The information for this post derives entirely from an unexpected source: Mark Storey’s Cinema au Naturel: A History of Nudist Film. I say “unexpected” not because of the author, who is an absolutely outstanding naturist scholar and one of the talented and generous folks who keep N magazine humming along, but rather because I did not expect to find a several-page long survey of nudist fiction of the 1930s in a book about film. Storey explains his motives for including this overview: “The list of 1930s ‘nudist’ literature is impressive, and helps explain why American society was ready for nudist cinema” (118).
Storey’s work is thorough and engaging, and I am making my way through it slowly with much attention to detail. I strongly recommend it. For my purposes here, I’m going to give the titles, genres, authors, years (when known), and an ‘elevator pitch’ summary for each work of fiction, poetry, or theater. I’m culling this information from pages 117-124, a section that also includes analysis of non-fiction and magazine publishing from the era. I’ve included cover photos (non-linking) for the books available on Amazon.
Barely Proper (a play) by Tom Cushing (Charles Cyprian Strong), 1931, about “a young Englishman’s misadventures meeting his German fiancée’s nudist parents” (118). (For more information about this play and its production history see Storey’s Theatre au Naturel: A Collection of Naturist Plays.)
The Nude Deal (poetry) by Art Eastman, “a short book of humorous poetry and sketches playfully lampooning nudists” (118).
Bare Living (novel) by Elmer Davis and Guy Holt, 1933, a comic novel in which “nudists look emotionally abnormal, and nudist park owners appear like profit-seeking gurus” (118).
The New Crusade (novel) by Anthony Gibbs, 1932, about “an aged oligarch who is almost successful in foisting the cult of nudism onto London citizenry” (118).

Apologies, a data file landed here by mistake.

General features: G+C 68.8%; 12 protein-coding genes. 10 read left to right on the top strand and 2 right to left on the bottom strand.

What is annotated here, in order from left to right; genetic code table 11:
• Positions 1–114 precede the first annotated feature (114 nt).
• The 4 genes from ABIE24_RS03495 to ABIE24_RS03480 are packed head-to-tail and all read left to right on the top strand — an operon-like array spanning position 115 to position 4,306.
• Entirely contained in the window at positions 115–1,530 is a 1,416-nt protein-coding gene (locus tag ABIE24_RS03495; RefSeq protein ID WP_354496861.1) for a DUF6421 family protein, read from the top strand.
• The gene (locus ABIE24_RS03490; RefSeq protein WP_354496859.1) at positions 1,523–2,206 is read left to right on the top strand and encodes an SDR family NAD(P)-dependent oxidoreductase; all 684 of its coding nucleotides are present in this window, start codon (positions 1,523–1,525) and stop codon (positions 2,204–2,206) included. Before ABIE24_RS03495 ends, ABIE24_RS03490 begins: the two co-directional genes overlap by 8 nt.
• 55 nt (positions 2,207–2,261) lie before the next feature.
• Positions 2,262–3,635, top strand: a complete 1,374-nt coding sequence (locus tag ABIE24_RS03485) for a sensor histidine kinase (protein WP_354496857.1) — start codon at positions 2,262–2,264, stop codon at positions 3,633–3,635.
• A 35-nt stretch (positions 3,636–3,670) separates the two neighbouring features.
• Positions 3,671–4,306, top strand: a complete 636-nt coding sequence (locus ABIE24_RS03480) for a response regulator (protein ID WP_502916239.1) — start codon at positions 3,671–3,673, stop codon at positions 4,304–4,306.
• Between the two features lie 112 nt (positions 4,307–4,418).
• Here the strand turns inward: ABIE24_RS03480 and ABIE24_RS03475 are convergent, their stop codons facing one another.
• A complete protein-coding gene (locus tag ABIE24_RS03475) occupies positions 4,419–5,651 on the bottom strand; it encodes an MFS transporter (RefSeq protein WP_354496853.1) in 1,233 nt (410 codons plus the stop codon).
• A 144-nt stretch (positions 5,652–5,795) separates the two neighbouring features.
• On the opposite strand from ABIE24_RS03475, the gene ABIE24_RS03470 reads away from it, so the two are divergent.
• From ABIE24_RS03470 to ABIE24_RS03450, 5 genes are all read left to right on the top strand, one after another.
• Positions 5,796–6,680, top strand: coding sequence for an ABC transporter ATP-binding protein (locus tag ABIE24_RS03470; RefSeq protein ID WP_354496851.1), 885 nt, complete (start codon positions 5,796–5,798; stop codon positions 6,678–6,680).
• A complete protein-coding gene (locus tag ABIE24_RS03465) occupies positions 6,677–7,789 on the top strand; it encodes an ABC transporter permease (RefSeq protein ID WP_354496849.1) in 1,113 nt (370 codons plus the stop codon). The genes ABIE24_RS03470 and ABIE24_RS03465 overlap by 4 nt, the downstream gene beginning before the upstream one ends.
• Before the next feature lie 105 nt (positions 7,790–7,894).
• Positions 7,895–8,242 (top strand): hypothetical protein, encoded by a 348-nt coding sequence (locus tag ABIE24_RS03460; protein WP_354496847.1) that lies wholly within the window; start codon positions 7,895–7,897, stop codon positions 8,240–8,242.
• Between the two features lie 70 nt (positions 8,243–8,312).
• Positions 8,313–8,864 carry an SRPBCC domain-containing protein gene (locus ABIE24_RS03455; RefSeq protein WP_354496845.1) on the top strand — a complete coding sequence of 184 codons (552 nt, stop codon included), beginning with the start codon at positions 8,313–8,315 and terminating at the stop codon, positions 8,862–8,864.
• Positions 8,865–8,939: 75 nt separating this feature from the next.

Murder Among the Nudists (mystery novel) by Peter Hunt, 1934, “the account of a double homicide at a nudist camp in Connecticut” (118).
The Seven Lady Godivas (“illustrated book for adults”) by Dr. Seuss (Theodor Seuss Geisel), 1939, about “a family of naked sisters who each must learn a truth about horses before they can marry their respective beaus among the seven Peeping brothers” (118). (My note: A perennial favorite! I admit I had no idea it was published in the 1930s – I would have guessed more recently.)
Yesterday’s Sin (novel) by H. A. Keller, 1934, in which a young woman who grew up in a nudist camp moves to New York City and is subjected to many questions about nudism. Storey provides the following evaluation: “Although a cheap romance novel, Yesterday’s Sin provides one of the more insightful discussions written by non-nudists in the 1930s of nudism and society’s response to it” (119).
The Bishop’s Jaegers (“low-brow comic novel”) by Thorne Smith, 1932, in which a group of lost ferry passengers is held naked against their will at a beachfront nudist community “and do their best to avoid associating with the naked lunatics exercising, dancing, and offering no end of speeches on how morally upright everyone should be” (119).
Nymph Errant (novel) by James Laver, 1932, about a young woman who goes on a series of “Candide-like adventures” including a stay at a German “‘nudist colony.'” Says Storey, “The reader is left with the idea that nudism marries an intolerant philosophy with a rigid practice of romantic naturalism” (119). A follow-up note: This novel is the source for the Cole Porter musical of the same name.
Storey concludes this survey by affirming that books on nudism “generally received good reviews in the early 1930s from mainstream periodicals like the Saturday Review of Literature, the New York Times Herald Tribune Books, and the New York Times Book Review. The literary treatments of nudism–whether in fiction or nonfiction–were consistently assessed as inoffensive accounts of an interesting and important movement or fad” (121).
I think it’s very interesting to see what kinds of plots were being used, and what kinds of biases Storey has identified among the writers. Looking at current nudist and naturist fiction in comparison, I’d say much has changed regarding the variety and amount of offerings, and yet some plots or approaches from all those decades ago remain quite popular today.